Tommy Tackett and Bill Wylie-Kellermann begin 12 Day Jail Sentence

33170060_10214353732610697_5007133656053972992_oBy Lydia Wylie-Kellermann

On May 21, 2018, 16 people were arrested in Michigan as part of the Poor People’s Campaign 40 days of actions around the country. They blocked the entrances to the Department of Health and Human Services. It was a cry against the systemic racism so ingrained in our systems that claim to be supporting the poor.

33116241_10214353738810852_6880318968586829824_o(1).jpgOver the last few months, folks have taken the consequences of this arrest. Some have done community service and paid fines while others plead no contest in court. They appeared before Judge DeLuca on October 30. While they tried to speak to the reasons they acted, the judge did not create much space. He sentenced them each to $300 or 12 days in jail.

Today, two of those arrested, Tommy Tackett and Bill Wylie-Kellermann, have turned themselves prepared to serve time rather than pay the fines. They were taken into custody and are beginning their 12 days. Before they went into court, I asked them each a few questions.

Lydia Wylie-Kellermann: Tommy and Bill, when people hear this news, people are going to want to love and support you. How can people support you or the movement during this time?

Tommy Tackett: You can support by continuing to spread the news of what is going on in Michigan and with the Poor People’s Campaign. We need to continue holding these state departments accountable (like the Department of Health and Human Services and the Department of Environmental Quality) for the crimes against community and they violence they have done.

Bill Wylie-Kellermann: If we are, we will only be in for 12 days. But certainly, correspondence in jail would be welcome. It may also be an opportunity for more organizing and rallies to speak about why we did this action. People can continue to join and support the Poor People’s Campaign.

LWK: Why jail time? Why not pay the fine?

TT: In moral consciousness, I couldn’t bring myself to pay the $300. When Judge DeLuca gave the choice of $300 or 12 days in jail, it forced me to ask ‘What are our communities worth? What am I willing to give for the struggle for justice?’

BWK: Civil disobedience and nonviolent direct action involve using your body in one way or another. In this case, refusing to pay the fines, puts it on the court to deal with our bodies. It is a continuation of the act. Direct action has a moral trajectory that goes through the court room, but can also get carried into jail time. As an act of moral conscience, it can generate political and spiritual energy in ourselves and in others.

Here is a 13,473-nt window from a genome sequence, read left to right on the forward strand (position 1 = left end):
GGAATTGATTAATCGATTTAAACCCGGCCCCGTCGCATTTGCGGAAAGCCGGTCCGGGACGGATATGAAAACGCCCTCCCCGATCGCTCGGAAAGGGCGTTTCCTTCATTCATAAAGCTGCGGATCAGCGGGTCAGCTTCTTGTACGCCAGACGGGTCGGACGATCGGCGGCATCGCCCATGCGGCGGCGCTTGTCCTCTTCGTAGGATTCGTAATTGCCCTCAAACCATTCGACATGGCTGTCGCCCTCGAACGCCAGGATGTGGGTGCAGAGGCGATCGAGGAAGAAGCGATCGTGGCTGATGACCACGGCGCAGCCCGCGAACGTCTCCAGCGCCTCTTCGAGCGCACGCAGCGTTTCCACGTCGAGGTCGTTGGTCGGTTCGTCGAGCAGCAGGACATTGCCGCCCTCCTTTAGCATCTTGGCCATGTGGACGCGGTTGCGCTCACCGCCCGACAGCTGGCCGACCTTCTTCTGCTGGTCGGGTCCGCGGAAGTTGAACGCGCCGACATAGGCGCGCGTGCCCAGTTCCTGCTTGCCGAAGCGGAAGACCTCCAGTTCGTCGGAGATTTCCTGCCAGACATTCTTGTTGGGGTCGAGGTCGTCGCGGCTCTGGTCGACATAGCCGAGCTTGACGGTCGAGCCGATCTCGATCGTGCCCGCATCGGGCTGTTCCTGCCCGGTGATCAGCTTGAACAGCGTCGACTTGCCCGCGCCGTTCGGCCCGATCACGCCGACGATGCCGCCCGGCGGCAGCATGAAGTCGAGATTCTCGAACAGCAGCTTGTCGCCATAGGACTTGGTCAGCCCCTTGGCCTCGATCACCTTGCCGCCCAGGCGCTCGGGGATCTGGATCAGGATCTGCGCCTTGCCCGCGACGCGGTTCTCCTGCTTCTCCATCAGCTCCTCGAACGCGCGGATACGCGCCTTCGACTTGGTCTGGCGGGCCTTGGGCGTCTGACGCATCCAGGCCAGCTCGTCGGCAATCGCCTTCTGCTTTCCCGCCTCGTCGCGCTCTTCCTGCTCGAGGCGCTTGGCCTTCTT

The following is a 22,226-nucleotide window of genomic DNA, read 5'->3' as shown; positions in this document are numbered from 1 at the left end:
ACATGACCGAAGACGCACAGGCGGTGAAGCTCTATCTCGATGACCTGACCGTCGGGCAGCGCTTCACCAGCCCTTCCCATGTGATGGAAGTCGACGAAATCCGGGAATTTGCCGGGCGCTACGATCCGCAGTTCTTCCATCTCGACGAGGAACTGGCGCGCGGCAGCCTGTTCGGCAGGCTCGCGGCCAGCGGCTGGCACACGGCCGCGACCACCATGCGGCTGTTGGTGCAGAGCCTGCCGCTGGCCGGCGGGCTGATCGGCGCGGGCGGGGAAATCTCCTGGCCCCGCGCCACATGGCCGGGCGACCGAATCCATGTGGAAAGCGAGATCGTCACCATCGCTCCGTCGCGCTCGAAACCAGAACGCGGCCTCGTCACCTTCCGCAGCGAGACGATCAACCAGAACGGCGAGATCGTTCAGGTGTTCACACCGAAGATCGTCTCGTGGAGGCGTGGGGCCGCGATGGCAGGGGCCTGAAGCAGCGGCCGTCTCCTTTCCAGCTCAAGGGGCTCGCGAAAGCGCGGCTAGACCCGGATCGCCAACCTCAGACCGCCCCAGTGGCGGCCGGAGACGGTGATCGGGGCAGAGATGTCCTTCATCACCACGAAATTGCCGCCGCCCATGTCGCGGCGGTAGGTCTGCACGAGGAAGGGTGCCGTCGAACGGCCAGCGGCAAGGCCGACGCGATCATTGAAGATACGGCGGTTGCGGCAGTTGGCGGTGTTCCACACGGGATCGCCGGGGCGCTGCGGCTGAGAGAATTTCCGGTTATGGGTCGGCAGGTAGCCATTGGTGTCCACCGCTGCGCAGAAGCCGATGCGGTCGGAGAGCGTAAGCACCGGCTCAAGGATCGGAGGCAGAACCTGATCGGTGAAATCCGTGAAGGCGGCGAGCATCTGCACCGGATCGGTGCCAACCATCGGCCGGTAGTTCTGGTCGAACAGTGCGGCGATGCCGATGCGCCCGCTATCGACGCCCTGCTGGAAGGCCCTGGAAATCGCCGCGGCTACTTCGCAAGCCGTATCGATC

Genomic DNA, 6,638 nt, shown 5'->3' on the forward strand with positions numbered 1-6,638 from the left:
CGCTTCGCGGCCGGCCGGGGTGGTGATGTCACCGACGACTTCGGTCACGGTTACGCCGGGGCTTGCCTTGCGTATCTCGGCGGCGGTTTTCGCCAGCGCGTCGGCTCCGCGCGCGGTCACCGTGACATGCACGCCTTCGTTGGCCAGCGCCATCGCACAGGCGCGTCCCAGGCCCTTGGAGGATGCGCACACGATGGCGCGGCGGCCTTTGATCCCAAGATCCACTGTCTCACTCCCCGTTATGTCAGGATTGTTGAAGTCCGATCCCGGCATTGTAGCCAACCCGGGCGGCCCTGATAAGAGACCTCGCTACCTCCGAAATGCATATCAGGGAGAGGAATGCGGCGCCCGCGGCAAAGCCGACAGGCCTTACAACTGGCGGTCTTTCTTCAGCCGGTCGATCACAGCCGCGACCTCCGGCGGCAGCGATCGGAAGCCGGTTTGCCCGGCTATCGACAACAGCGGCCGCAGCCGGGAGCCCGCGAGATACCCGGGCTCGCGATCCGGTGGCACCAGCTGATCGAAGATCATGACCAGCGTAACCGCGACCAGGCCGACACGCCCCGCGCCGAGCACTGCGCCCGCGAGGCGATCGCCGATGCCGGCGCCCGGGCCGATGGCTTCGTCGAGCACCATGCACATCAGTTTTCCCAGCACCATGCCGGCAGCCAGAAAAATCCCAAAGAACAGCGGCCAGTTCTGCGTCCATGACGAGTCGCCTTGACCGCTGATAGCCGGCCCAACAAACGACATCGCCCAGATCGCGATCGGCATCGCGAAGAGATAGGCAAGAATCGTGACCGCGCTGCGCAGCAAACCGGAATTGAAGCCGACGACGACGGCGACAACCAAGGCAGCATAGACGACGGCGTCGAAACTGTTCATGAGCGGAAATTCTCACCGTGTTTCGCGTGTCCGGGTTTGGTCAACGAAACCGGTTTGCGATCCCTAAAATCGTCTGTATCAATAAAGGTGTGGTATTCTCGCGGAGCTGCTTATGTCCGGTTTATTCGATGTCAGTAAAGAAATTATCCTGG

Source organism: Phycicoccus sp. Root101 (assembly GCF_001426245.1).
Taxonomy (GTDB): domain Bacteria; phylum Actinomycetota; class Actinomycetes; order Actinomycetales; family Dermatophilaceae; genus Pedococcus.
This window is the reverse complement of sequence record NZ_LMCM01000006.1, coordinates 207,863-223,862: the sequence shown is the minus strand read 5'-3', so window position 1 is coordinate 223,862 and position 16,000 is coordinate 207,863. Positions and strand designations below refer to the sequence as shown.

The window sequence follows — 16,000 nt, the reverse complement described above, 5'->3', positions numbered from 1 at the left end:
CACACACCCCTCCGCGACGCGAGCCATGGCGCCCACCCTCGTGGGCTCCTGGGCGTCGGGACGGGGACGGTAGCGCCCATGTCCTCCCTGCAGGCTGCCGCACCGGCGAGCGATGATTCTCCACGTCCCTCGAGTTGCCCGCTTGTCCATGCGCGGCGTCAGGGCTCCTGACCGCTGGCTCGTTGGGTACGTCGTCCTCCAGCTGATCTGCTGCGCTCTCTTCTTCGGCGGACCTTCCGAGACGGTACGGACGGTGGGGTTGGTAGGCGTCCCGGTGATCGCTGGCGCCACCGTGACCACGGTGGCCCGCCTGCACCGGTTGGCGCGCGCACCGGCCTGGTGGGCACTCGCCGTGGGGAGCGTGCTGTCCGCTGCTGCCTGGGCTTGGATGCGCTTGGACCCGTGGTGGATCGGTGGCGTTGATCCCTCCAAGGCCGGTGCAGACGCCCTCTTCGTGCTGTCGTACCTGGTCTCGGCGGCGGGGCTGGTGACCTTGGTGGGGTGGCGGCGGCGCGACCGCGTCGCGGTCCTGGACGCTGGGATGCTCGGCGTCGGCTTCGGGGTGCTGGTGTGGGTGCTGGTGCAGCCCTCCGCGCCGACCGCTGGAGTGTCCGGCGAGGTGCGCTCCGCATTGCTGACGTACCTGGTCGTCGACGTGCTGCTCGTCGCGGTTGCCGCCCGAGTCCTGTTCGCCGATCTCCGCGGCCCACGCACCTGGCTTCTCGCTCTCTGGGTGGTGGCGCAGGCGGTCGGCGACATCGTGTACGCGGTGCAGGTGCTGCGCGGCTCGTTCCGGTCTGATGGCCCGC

LWK: What was your message on May 21?

TT: Accountability. To hold the Department of Health and Human Services accountable for their role in covering up the Flint Water poisoning and their role in Detroit with the water shuts offs. They play a role in the ways that Child Protective Services separates families if water is shut off.

BWK: We were calling the DHHS to serve human community. A calling for DHHS to serve people not the powers that be.

LWK: Tommy, you’ve been acting all over the country- standing against injustice, putting your body in the way, and taking real risk that could have real consequences. How are they connected for you? How does it feel to be here in Michigan for this?

TT: Well, this is a continuance of the direct action on May 21. It isn’t finished with the action. For me, all these struggles are deeply intertwined. I’ve been in Louisiana fighting the Bayou Bridge Pipeline which is part of the Dakota Access Pipeline which is owned by the same company that put in the Rover pipeline in Michigan which devasted our wetlands. Again, it is state departments that are complicit in the crimes against land and people.

LWK: Bill, how does the liturgical season of Advent affect your thinking as you go in?

BWK: Yeah, very much. One of the emblems is John the Baptism and one of the readings will be about his time in jail and the questions he asks. I often compare Advent to jail time. The door is locked. Yearning. Watching. Waiting. Praying for the one who will come with the keys. We will do our best to have our eyes open and be still. Jail is a good place to do Advent.

LWK: Tommy and Bill, you are loved by so many of us and that we are grateful for the working you are doing.

 

 

6 thoughts on “Tommy Tackett and Bill Wylie-Kellermann begin 12 Day Jail Sentence

  1. Thank you for your hearts Bill and Tommy. Godspeed to you both, protection in jail and renewed strength as you are released to continue your important social justice actions. May you be blessed abundantly this advent season and on into 2019.

  2. I’d love to send you a thank you card–what’s the address? I risked arrest in Springfield, IL, but the police weren’t arresting that day. They were there, with their gloves on, standing under the tree to cool off.

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